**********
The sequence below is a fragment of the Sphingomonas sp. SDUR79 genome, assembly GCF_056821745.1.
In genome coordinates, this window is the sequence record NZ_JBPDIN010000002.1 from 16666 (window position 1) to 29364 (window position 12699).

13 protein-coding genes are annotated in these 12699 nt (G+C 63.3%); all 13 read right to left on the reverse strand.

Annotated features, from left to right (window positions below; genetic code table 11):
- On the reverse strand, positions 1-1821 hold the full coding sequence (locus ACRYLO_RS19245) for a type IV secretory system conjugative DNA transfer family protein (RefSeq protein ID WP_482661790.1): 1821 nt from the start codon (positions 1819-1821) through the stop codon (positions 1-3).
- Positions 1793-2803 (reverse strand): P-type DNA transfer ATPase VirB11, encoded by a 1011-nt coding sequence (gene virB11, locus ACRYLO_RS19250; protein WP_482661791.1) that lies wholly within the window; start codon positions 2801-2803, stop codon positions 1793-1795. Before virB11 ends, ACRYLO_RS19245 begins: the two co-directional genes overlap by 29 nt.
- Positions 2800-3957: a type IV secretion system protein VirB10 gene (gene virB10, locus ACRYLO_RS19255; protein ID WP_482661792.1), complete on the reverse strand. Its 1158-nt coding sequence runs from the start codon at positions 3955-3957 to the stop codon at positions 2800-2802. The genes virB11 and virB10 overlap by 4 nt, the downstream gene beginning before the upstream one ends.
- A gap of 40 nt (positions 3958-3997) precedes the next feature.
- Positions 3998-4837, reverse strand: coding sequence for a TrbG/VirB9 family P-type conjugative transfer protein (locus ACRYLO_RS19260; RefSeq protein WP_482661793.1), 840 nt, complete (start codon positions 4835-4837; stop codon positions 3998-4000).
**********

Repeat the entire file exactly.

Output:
The sequence below is a fragment of the Sphingomonas sp. SDUR79 genome, assembly GCF_056821745.1.
In genome coordinates, this window is the sequence record NZ_JBPDIN010000002.1 from 16666 (window position 1) to 29364 (window position 12699).

13 protein-coding genes are annotated in these 12699 nt (G+C 63.3%); all 13 read right to left on the reverse strand.

Annotated features, from left to right (window positions below; genetic code table 11):
- On the reverse strand, positions 1-1821 hold the full coding sequence (locus ACRYLO_RS19245) for a type IV secretory system conjugative DNA transfer family protein (RefSeq protein ID WP_482661790.1): 1821 nt from the start codon (positions 1819-1821) through the stop codon (positions 1-3).
- Positions 1793-2803 (reverse strand): P-type DNA transfer ATPase VirB11, encoded by a 1011-nt coding sequence (gene virB11, locus ACRYLO_RS19250; protein WP_482661791.1) that lies wholly within the window; start codon positions 2801-2803, stop codon positions 1793-1795. Before virB11 ends, ACRYLO_RS19245 begins: the two co-directional genes overlap by 29 nt.
- Positions 2800-3957: a type IV secretion system protein VirB10 gene (gene virB10, locus ACRYLO_RS19255; protein ID WP_482661792.1), complete on the reverse strand. Its 1158-nt coding sequence runs from the start codon at positions 3955-3957 to the stop codon at positions 2800-2802. The genes virB11 and virB10 overlap by 4 nt, the downstream gene beginning before the upstream one ends.
- A gap of 40 nt (positions 3958-3997) precedes the next feature.
- Positions 3998-4837, reverse strand: coding sequence for a TrbG/VirB9 family P-type conjugative transfer protein (locus ACRYLO_RS19260; RefSeq protein WP_482661793.1), 840 nt, complete (start codon positions 4835-4837; stop codon positions 3998-4000).